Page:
Reference based pricing for pharmaceuticals. Podcast with ActiveRADAR CEO David Henka

September 12, 2018
David Henka, President & CEO of ActiveRADAR

Pharmacy Benefit Managers (PBMs) claim to keep drug costs under control, but their convoluted business models and tactics don’t always result in the best deal for employers. Reference based drug pricing is an interesting alternative approach. It’s used for drug cost control in other parts of the world and within the US for things like elective surgery.

“Rebates are like crack cocaine…”

In this podcast interview, drug pricing expert David Henka sheds light on the drug pricing world and describes the reference based approach employed by ActiveRADAR, where he is CEO.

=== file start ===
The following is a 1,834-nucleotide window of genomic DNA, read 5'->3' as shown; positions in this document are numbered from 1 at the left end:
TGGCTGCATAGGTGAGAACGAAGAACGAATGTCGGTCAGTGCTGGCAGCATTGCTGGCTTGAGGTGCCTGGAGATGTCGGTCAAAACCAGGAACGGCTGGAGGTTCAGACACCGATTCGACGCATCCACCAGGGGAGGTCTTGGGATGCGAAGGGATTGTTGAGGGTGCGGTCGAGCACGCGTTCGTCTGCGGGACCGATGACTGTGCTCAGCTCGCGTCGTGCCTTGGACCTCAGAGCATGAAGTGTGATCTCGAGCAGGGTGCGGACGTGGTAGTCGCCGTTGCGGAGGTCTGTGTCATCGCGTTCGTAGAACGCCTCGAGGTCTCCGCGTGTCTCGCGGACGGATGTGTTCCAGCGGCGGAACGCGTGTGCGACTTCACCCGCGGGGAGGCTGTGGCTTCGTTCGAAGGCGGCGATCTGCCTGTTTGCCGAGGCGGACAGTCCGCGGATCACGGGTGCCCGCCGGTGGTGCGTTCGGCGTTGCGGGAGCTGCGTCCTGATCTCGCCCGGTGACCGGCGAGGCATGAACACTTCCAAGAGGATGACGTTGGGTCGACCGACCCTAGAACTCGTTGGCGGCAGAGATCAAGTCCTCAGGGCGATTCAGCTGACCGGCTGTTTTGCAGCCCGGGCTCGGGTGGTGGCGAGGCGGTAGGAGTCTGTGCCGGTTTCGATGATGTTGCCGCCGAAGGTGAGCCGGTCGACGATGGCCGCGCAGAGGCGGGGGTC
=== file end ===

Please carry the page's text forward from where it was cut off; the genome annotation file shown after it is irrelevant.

Here’s what we discussed:

  • (0:17) How can we understand the recent dust-up between President Trump and Pfizer’s CEO? What provoked it?
  • (1:00) Why does Pfizer want to see the “blueprint” unveiled —isn’t that supposed to squeeze the drug companies?
  • (2:47) Say more about your “balanced billing” analogy.
  • (4:21) So is Europe like Medicaid, developing countries the uninsured, and the US a commercial payer?
  • (4:59) Isn’t freeloading just good negotiating?
  • (7:23) What about someone like Martin Skrelli, who said just push prices to their logical conclusion: instead of 10% why not 100 or 1000%?
  • (8:52) You mentioned the typical consumer is fairly protected due to fixed deductibles or co-pays. What is the role of PBMs in drug pricing?
  • (11:07)  Would eliminating rebates really drive down costs?
  • (13:37) What other techniques are PBMs using?
  • (15:45) ActiveRADAR is involved in reference pricing. What is it? What implications does it have for PBMs? Are their days numbered?
  • (21:54) Historically generics have helped keep prices under control. How is that working out now? How should we think about “generics” or “similars” for biotech products?